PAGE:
So…I will be moving in just two short weeks.
I’m thrilled. And taking lots of deep breaths.
I have stacks of empty boxes in my kitchen. I’m calling utilities. I’m buying new rugs.
This is a big expansion for me, and I want to tell you the story of how it came about.
It starts nearly four years ago, when I first stepped into this tiny little gem of an apartment and said, “I’ll take it!”
When I signed my lease, I was certain I’d only be here for six months. For one thing, I still planned to return to Japan after the earthquake kerfuffle quieted down, and for another, this place was lovely but too insanely tiny to actually LIVE with my daughter.
Nearly four years later…. we are still here! Don’t get me wrong, during those four years, I was always on the lookout for reasonably good-sized homes that we could move into. Luckily my friend was house-hunting too, so we would be looking at the real estate market together. She managed to find us lots of options through Calgary Luxury Real Estate, and I have to say, the houses were amazing. Unfortunately, none of them were in my price range and it would mean moving to a different place. And this was just not on the cards for us at this moment in time, hopefully it will be in the future. Moving into homes like that is the dream. But in the meantime, we’re still in our little house.
Every few months, my tiny home would start to drive me INSANE.
There’s no extra space, which means it has to stay neat as a pin all the time or it just feels like a disaster.
There’s no extra storage, which means I have to be constantly ruthless about what I let into my home and keep culling our possessions.
There’s no extra, period. Every inch is maxed out.
In some ways, this was a good discipline for me.
But it got really, really old.
So every few months, I’d hop on Zillow and start looking for a new place. And I would always bump up against the same grim reality: I accidentally moved into the most expensive neighborhood in Portland. Shit!!!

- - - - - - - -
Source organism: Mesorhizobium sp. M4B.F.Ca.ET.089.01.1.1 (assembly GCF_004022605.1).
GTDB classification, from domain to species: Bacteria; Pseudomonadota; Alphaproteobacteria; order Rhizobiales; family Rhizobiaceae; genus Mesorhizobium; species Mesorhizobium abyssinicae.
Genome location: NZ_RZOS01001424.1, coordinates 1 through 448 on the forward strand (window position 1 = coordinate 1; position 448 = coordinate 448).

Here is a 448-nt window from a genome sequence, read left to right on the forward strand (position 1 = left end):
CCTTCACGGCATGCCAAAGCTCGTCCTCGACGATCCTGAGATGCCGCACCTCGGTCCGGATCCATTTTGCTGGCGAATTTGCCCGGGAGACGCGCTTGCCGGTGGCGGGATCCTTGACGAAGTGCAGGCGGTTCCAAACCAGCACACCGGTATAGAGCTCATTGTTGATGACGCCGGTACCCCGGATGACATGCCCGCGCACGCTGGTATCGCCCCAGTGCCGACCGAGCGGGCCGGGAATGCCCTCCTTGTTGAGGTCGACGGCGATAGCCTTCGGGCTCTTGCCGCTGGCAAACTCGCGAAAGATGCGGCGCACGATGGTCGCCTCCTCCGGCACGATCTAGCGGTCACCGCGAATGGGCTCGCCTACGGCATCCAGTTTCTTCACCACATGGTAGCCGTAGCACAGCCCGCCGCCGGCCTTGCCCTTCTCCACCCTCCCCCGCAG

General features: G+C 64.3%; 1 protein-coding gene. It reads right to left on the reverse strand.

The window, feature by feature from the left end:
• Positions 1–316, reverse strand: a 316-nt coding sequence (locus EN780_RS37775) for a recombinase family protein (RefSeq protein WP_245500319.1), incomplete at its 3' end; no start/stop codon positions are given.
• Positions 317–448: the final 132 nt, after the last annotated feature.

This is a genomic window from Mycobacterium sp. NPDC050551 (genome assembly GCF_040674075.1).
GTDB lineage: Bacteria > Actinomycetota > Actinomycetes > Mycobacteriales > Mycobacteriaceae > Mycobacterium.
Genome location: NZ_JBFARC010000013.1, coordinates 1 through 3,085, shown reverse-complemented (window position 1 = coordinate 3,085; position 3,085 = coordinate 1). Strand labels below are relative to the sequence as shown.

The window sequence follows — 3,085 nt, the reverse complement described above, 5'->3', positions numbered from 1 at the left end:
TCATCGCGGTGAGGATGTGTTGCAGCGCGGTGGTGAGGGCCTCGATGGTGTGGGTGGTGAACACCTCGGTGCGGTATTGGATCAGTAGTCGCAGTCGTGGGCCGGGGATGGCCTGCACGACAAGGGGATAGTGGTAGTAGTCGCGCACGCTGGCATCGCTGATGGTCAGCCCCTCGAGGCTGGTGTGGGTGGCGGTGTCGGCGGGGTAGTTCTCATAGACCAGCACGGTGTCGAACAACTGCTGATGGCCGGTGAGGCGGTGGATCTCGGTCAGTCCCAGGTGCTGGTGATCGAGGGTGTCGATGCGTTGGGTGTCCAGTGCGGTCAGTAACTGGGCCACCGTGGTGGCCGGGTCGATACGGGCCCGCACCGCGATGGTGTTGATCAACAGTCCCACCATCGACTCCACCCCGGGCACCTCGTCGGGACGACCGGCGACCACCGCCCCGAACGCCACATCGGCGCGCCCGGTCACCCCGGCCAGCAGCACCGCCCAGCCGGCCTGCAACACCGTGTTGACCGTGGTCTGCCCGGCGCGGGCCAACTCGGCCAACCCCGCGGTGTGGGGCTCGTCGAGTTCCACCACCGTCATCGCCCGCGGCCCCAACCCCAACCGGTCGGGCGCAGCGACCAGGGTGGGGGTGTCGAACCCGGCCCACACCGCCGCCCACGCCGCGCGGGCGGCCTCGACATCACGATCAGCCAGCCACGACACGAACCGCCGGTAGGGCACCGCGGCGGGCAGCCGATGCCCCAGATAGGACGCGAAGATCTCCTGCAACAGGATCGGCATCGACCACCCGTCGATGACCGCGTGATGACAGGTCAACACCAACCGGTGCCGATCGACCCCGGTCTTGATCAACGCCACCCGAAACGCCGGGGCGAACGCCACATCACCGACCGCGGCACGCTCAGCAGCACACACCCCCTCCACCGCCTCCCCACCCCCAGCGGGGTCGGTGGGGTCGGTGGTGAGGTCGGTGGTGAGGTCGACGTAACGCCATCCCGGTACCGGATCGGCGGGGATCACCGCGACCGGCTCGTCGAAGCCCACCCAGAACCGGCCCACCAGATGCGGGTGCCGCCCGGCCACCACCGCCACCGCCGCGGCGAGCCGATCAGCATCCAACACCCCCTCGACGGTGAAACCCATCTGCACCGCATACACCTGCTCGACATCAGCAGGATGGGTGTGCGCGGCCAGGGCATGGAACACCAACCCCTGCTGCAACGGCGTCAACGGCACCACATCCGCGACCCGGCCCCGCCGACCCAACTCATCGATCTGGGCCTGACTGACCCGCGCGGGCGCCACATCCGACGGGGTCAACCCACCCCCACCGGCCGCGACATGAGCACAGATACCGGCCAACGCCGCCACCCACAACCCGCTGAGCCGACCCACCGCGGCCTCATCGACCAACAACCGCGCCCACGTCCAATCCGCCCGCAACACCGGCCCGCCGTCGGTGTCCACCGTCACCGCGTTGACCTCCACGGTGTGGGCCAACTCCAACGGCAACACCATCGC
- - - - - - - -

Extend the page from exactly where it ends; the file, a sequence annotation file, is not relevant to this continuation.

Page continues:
For double what I was currently paying, I could move into a bigger space…in a basement. Or for triple what I was currently paying, I could move into a grubby house….twenty minutes away. Those seemed to be my options. Every now and then a rare shimmering possibility would present itself in my actual neighborhood, where all my friends live and we have put down roots for the first time ever– but the places always had something fundamentally wrong with them, like the strange shoulder-height room that appeared to have once held prisoners– and while I wavered, wondering if maybe I could burn a little sage in there and clear away the angry ghosts– those places were snapped up anyway.
I exaggerate only slightly.
So I’d conclude that I liked my current place better than any other option, and proceed to squeeze a few more undershirts into already-full drawers. Last week I yanked on a drawer that was so full it wouldn’t budge, so I yanked harder– and the handle flew off and hit me in the face. True story.
This went on and on. It was one of the fundamental ebbs and flows of my life here, my own personal set of tides– feeling fed up, feeling stuck, feeling grateful.
The question of where to live was a conundrum I simply could not solve.
(This might sound rather precious and dramatic, unless you live in NW Portland and you know how crazy competitive the rental market is. And no matter how I run the numbers, it appears that I will not be purchasing a house in this school district for at least another decade.)